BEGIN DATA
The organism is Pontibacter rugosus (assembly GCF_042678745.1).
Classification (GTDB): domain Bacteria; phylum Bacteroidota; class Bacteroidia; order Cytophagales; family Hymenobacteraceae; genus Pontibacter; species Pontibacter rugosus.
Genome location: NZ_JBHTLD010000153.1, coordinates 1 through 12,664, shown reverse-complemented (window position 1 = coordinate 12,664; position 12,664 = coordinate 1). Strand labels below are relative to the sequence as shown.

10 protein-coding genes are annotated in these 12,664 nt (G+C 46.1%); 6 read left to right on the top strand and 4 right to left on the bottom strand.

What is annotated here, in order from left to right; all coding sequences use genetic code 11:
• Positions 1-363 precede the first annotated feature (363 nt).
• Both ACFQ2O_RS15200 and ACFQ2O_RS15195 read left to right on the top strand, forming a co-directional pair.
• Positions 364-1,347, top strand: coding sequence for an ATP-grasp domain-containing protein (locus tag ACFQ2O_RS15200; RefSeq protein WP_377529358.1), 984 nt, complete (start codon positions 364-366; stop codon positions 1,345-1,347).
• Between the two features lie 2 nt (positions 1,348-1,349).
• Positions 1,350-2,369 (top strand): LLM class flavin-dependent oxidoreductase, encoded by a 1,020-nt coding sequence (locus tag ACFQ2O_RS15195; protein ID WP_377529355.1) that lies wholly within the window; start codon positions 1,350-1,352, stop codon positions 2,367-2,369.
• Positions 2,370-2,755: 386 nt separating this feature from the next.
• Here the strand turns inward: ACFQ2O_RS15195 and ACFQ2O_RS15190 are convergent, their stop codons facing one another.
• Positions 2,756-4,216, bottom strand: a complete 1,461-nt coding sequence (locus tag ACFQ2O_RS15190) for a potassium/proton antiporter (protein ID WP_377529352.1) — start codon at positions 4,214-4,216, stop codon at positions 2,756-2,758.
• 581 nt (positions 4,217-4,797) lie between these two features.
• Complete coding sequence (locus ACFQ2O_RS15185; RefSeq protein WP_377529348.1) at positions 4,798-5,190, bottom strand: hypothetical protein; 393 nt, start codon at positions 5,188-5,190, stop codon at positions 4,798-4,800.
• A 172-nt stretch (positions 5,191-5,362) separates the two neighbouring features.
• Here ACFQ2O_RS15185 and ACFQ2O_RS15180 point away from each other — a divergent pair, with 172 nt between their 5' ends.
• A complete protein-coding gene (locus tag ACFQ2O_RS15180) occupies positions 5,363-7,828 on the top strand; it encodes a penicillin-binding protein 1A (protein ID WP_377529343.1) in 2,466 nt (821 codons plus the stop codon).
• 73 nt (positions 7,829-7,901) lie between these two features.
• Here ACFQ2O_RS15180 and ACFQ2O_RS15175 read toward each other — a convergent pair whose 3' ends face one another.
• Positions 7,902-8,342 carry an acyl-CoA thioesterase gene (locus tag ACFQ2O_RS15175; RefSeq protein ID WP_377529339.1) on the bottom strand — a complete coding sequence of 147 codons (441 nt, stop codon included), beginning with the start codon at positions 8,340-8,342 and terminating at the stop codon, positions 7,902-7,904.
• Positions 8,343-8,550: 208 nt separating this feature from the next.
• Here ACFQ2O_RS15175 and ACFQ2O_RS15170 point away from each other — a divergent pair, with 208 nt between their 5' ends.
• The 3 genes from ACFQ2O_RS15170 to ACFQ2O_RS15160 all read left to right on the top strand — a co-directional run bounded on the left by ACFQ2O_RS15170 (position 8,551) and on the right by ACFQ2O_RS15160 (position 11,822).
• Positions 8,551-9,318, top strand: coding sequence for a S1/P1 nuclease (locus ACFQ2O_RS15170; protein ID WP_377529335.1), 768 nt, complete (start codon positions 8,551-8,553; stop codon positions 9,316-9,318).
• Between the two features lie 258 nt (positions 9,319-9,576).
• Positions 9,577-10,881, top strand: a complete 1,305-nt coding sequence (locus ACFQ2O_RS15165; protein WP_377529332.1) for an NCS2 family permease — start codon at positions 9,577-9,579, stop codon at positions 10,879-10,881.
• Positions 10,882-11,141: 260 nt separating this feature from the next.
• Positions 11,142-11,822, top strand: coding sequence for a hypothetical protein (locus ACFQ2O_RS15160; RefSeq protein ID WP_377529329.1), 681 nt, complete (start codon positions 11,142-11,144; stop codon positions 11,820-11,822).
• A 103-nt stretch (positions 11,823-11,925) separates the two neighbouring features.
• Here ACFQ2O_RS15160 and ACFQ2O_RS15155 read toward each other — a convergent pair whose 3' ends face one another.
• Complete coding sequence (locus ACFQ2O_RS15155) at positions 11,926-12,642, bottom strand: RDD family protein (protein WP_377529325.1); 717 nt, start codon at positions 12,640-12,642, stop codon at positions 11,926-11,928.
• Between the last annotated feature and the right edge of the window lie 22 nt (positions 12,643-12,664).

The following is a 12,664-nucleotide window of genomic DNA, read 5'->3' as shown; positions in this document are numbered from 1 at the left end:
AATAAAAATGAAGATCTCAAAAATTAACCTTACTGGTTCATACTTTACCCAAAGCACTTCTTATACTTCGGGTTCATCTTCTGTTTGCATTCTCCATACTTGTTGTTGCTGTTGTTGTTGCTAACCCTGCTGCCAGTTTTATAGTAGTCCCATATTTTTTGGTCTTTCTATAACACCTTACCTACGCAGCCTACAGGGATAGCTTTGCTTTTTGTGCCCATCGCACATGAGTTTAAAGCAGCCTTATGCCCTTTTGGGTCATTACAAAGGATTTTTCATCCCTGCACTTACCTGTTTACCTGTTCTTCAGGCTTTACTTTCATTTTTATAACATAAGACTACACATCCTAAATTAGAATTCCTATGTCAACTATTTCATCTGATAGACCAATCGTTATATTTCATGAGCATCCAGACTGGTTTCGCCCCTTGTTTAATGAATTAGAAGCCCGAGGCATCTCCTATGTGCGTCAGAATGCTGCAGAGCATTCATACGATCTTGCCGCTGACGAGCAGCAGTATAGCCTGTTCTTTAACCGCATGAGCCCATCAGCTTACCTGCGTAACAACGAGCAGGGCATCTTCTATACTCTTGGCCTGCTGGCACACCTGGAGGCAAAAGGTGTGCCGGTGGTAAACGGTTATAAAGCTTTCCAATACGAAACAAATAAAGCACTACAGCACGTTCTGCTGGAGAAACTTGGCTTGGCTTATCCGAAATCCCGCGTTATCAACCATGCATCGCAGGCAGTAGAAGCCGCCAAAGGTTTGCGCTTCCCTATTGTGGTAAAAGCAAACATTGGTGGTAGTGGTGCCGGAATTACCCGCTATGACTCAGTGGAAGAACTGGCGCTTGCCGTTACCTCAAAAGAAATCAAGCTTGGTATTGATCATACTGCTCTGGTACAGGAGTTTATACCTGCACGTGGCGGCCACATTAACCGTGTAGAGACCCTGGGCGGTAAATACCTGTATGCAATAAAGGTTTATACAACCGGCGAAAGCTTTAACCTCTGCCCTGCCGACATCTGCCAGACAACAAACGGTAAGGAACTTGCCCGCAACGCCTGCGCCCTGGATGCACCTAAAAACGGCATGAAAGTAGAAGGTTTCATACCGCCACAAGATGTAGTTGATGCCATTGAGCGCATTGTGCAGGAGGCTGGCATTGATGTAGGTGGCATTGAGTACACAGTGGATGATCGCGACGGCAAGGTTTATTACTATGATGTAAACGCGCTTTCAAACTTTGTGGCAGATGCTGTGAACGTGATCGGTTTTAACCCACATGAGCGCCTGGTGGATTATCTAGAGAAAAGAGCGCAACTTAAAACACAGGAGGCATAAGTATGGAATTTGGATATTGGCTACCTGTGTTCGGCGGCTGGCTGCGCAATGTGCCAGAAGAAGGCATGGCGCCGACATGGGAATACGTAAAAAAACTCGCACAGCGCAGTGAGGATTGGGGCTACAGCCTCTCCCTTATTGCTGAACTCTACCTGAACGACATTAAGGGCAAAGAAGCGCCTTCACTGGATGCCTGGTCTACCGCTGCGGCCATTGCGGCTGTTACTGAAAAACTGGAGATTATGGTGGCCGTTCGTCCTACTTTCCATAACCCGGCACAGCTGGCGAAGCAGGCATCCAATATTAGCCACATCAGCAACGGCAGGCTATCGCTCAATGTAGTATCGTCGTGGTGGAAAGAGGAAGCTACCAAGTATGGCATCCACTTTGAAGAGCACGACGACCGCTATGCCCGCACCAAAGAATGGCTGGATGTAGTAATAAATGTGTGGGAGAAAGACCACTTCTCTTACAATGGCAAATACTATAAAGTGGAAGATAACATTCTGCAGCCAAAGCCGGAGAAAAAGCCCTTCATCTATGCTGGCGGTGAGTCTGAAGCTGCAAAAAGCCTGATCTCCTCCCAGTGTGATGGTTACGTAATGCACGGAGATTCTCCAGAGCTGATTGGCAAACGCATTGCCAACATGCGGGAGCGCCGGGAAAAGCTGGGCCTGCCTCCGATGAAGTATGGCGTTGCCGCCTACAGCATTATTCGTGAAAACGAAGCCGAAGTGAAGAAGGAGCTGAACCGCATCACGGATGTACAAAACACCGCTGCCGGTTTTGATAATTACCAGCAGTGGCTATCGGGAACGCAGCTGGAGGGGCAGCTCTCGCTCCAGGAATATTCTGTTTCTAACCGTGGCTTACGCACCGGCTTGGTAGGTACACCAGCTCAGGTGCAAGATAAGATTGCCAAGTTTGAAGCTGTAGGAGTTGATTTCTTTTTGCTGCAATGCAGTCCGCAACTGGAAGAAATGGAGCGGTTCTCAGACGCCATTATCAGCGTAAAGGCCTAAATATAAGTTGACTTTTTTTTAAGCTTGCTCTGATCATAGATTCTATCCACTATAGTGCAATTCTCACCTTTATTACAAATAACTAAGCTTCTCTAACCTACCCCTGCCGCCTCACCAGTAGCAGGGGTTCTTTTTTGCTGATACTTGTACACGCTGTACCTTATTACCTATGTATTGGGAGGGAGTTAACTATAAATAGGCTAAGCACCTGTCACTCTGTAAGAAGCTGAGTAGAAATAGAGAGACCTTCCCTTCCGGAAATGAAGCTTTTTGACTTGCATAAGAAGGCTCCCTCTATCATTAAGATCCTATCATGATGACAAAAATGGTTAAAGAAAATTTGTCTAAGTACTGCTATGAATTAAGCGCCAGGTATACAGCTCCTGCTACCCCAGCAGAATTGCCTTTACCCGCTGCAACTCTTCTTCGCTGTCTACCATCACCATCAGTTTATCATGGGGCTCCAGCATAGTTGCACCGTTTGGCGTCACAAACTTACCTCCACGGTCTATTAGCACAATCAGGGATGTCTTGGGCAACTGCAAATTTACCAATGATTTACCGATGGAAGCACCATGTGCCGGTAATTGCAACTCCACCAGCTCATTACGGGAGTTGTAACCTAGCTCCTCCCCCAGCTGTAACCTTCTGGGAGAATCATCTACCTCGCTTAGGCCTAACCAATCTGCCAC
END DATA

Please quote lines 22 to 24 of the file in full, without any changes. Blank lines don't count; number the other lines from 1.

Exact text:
• Positions 8,343-8,550: 208 nt separating this feature from the next.
• Here ACFQ2O_RS15175 and ACFQ2O_RS15170 point away from each other — a divergent pair, with 208 nt between their 5' ends.
• The 3 genes from ACFQ2O_RS15170 to ACFQ2O_RS15160 all read left to right on the top strand — a co-directional run bounded on the left by ACFQ2O_RS15170 (position 8,551) and on the right by ACFQ2O_RS15160 (position 11,822).